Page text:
Nobody knew what to do. My father did absolutely nothing. But that has been his strategy for as long as I have known him. My mother-in-law must have been in shock as well, because she is not a woman of few words, yet she remained silent. But the truth is, I think she reacted appropriately. If you fire back, you are making the moment about you and a mele could have ensued. She opted to keep the day about Alex and me, swallow her pride and presumably fight the urge not to lash back. It wasn't until a couple of weeks after the wedding that she told me the truth about her pain and embarrassment.
The first actual, verbal reaction came from my great friend and soon-to-be sister-in-law, Lisa (Alex's sister), who understandably let out an "Oh my god". To add fuel to the fire, it should be known that Lisa's 11 and 13 year old daughter and son were also present. The 13 year old, Jason, was Bar Mitzvah'd one month earlier. Now these children tragically may have been wondering why this woman thought it was bad to be Jewish. My mother then lashed out at Alex's sister, "SHUT UP LISA!".
Only then, my future husband would lose his temper for the first time ever in front of me. He's a calm man. He's a sensible man. He's a gentle man. Finally he's a man who said to my mother, "NO, YOU SHUT THE F--K UP BEFORE I PUNCH YOU IN THE FACE." His brother and my brother-in-law raced to him and took him outside to cool off. I ran to the bathroom, as best I could in my mermaid-cut wedding dress, with my sister in tow. I'll never forget the look of fear on her face. And the tears rolling down her face. I leaned over the sink. My sister Emily was panicking, pleading with me, "Don't throw up!!!" That wasn't the feeling though. I was only worried that my make-up would run down my face onto my dress.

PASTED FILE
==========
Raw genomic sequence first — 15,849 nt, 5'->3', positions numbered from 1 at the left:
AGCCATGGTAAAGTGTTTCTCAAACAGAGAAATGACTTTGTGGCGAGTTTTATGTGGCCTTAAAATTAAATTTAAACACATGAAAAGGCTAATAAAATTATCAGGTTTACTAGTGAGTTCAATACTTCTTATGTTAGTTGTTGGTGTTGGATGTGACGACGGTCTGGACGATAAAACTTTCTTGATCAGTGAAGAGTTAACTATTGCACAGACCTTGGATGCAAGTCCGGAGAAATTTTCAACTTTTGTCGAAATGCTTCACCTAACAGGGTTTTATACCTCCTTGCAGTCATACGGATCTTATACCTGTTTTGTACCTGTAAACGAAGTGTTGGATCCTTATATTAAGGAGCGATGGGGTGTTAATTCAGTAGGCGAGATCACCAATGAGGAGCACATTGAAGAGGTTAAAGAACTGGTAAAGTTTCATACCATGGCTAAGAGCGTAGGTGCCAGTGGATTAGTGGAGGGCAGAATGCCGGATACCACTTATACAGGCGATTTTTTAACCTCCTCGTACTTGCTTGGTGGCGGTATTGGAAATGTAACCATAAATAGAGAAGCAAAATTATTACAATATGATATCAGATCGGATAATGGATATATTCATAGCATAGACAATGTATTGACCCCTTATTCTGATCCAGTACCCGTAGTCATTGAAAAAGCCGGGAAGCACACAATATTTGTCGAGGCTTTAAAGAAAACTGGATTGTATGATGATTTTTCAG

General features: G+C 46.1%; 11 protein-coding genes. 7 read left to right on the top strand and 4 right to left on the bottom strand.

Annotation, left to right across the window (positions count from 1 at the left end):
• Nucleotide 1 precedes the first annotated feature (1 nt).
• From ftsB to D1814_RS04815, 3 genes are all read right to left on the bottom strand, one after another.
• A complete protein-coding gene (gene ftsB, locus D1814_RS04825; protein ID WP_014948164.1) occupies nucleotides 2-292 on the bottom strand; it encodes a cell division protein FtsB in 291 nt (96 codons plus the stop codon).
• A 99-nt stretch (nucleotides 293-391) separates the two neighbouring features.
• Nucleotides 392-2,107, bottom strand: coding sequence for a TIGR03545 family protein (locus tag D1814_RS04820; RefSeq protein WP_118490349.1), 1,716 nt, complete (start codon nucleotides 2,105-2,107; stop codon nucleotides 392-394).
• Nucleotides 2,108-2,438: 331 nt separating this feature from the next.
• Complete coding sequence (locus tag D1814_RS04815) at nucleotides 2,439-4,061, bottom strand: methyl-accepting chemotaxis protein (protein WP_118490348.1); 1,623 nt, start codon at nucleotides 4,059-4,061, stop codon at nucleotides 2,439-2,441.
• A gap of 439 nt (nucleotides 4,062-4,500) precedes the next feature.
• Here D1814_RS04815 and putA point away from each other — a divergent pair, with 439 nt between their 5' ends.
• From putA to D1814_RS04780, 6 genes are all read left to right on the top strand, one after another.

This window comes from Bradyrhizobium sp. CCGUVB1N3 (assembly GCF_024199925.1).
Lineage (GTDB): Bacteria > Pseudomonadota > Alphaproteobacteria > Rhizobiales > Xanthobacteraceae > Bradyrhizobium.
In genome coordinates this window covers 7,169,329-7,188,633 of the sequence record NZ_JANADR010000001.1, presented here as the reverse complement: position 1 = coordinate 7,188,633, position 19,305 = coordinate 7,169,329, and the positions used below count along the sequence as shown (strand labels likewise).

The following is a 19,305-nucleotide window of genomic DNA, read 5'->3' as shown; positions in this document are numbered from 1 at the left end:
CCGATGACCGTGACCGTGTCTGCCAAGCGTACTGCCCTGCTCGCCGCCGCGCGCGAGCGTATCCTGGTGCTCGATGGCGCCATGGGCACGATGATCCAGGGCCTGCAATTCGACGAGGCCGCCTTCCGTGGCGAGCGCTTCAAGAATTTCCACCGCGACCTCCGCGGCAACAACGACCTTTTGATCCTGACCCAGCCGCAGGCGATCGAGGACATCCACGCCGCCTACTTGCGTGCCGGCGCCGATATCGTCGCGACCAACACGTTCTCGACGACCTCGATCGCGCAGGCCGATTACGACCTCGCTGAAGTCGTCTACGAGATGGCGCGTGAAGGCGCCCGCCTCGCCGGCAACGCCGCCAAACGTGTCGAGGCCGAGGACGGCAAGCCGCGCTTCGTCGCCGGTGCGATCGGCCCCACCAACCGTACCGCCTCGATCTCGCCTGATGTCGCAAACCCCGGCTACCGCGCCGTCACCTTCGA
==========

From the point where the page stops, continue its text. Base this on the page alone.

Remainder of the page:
My sister and I are 22 months apart. She tied the knot a year prior and her wedding went on, well, without a hitch. Looking back at photos, everyone is smiley, jolly and genuinely excited to be celebrating her big day. Being that she had just gone through the planning process, she was a source of advice and information during our year-long engagement. I may be the oldest, but she had all the knowledge as far as wedding planning goes.
Back to the moment in the bathroom. Maybe it was shock or strength, but I barely cried. Two tear drops to be exact. She, on the other hand, lost it. She started hysterically crying, looked me straight in the eye and said "I'm sorry." We didn't say beyond that. I knew she felt my pain but I refused to let out the river of tears that were edging so close to my tear ducts. I just sat through three hours of makeup, damnit! And still had to make my big appearance. My mother had made me cry enough over the last 30 years. Not this time! Plus, we had T-10 minutes before the procession.
I left the bathroom and ran to Alex. We made a quick escape to a nearby room while our families stood there, silent. He had calmed down but I hadn't. I was hyperventilating, not crying. He put his two hands on my arms, looked me in the eye and told me that it was now about us and nobody else. He said that it was up to us if we were going to let her ruin this day or not.
Then I did it. We did it. Literally mere minutes after one of the most heart wrenching moments of my life, with reassurance from my now-husband, we said "I do" in front of 120 of our friends and family and had what was undoubtedly the best night of my life... so far! I haven't spoken to my mom since. It might take time to repair our relationship. As for my marriage, I know it has the foundation for forever.